Build as modular system, STAL Technology offers lower capital intensity and lower operating cost than HPAL. It makes STAL technology highly suitable for nickel mining characteristic in Indonesia and accessible for wide range of investors.
STAL Technology also provides higher nickel and other by-products recovery rate since it can absorb wide-range of lateritic ores ranging from limonite and saprolite, as verified by BPPT and ESDM. It means STAL Technology is among the 25th percentile of lowest cash cost rate nickel extraction technologies in the world.
In developing EV and energy storage ecosystem, global industry players are increasingly factoring the ESG (Environment, Social and Governance) credentials in all supply chain. Waste disposal and carbon emission are among others the most crucial environmental credential that need to be addressed by smelter developers.
Currently, there are three waste disposal methods for hydrometallurgy smelters namely conventional tailing dam, deep sea tailing and dry stack tailing. The hot-debated issue of waste disposal to some extent is dragging the progress of HPAL smelters in Indonesia.
Indonesia produced 22 million tons of slag in 2020. Slag and HPAL waste are significant concerns for stakeholders. Companies that pursue a high ESG performance are perceived as more attractive to investors, having a better performance and better financial indicators.
However, according to Romy, STAL technology offers net zero waste solution as the technology produces residues that can be reprocessed and utilized for other uses. “Instead of conducting waste management, STAL technology, in fact, can utilize the residues into by-products which has 40 percent ferrous content to be iron ore for stainless steel industry,” he said.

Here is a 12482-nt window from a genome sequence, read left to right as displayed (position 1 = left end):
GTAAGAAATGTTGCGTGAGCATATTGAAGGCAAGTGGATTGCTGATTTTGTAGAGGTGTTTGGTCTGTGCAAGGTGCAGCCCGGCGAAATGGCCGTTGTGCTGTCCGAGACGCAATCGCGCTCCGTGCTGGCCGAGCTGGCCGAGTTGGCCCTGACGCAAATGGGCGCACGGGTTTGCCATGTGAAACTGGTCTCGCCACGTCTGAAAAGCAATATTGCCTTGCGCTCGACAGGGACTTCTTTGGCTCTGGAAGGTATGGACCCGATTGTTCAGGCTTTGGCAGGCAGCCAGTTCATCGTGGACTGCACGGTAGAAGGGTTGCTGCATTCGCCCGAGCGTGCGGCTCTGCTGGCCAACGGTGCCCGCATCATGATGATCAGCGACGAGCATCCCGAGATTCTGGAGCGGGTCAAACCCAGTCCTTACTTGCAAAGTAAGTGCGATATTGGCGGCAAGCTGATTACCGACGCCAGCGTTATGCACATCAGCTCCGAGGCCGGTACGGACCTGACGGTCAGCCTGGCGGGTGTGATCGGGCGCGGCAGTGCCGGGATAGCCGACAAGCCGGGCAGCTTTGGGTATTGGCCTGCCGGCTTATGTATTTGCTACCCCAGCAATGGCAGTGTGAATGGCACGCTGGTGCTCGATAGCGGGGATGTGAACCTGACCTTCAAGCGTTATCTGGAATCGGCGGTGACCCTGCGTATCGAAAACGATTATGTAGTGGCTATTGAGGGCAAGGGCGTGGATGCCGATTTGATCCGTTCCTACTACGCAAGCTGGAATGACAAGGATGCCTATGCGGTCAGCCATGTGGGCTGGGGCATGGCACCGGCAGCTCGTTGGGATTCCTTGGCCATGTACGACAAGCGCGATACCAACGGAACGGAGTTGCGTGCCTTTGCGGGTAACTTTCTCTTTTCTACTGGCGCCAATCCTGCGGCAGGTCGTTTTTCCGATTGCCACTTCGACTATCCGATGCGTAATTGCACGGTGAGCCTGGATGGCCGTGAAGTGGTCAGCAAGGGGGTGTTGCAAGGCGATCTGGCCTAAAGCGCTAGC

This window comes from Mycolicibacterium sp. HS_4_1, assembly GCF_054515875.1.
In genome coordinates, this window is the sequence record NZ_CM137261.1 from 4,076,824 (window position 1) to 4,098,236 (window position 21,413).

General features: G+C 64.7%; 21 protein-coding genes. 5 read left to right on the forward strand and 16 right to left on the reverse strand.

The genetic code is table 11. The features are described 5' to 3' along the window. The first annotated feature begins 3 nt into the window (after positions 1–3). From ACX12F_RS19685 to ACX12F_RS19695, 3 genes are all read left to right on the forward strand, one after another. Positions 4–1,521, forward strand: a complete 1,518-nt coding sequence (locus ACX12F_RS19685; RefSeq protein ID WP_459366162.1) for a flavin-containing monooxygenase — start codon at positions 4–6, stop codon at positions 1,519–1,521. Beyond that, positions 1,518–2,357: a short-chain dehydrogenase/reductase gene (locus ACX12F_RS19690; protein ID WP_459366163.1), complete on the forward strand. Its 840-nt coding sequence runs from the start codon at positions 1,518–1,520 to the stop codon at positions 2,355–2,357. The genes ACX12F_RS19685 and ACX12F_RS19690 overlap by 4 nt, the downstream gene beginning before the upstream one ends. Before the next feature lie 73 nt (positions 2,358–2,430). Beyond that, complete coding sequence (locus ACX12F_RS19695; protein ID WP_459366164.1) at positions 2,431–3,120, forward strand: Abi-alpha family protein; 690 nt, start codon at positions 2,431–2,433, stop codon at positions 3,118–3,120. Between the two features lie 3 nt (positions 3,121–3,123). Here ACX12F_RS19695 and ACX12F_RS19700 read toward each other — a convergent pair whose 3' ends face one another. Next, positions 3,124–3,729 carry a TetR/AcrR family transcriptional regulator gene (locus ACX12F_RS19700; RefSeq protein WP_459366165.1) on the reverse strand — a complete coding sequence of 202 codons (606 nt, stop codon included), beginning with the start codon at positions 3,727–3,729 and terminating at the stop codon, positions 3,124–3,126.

STAL’s main product is MHP (Mixed hydroxide precipitate) an intermediate product of nickel lateritic ore with 30-40 percent nickel content. STAL processing also produces residues that have ferrous and aluminium contents.
“In the end, there is nothing to waste because the tailing is reprocessed and fully-utilized,” Widodo said.
HMI is also developing Green Plus Program, an ESG certification for of all HMI’s nickel products. The program will provide end-users, in particular EV manufacturers, an ESG certificate for the source of nickel supply. “So, all MHI’s nickel output will be certified with Green Plus Program that ensuring all value chain activities comply with ESG policy,” Romy said.
Less carbon emission
Furthermore, STAL technology produces lower carbon emission compared to other nickel ore processing methods and potentially may be much lower if using renewable energy sources, such as hydropower or solar power plant.
Romy claimed that STAL technology emits only 17.3 kg CO2/kg Ni which is produced from combustion and electricity consumption. “We keep trying to reduce the emission,” he said.
In addition, Trinitan Group has a subsidiary PT Sky Energy Indonesia Tbk (JSKY), a solar panel producer, that may support the development of STAL smelters by using solar power plant, including HMI’s STAL smelter in Palu Special Economic Zone.
HMI promotes transparency on all STAL Technology processes as part of good corporate governance (GCG) to ensure all stakeholders regarding the ESG implementation.
Computer Integrated Manufacturing (CIM) will be implemented on STAL Technology for the environmental critical process and manage the data in cloud system to ensure data is presented in transparent, real-time and valid manner. However, Romy emphasized that HMI will need supports from all respective stakeholders especially government, research and education institutions to fully implement CIM.
“The digital cloud manufacturing system can monitor all material inputs and all residue outputs in STAL Technology,” Romy said. (*)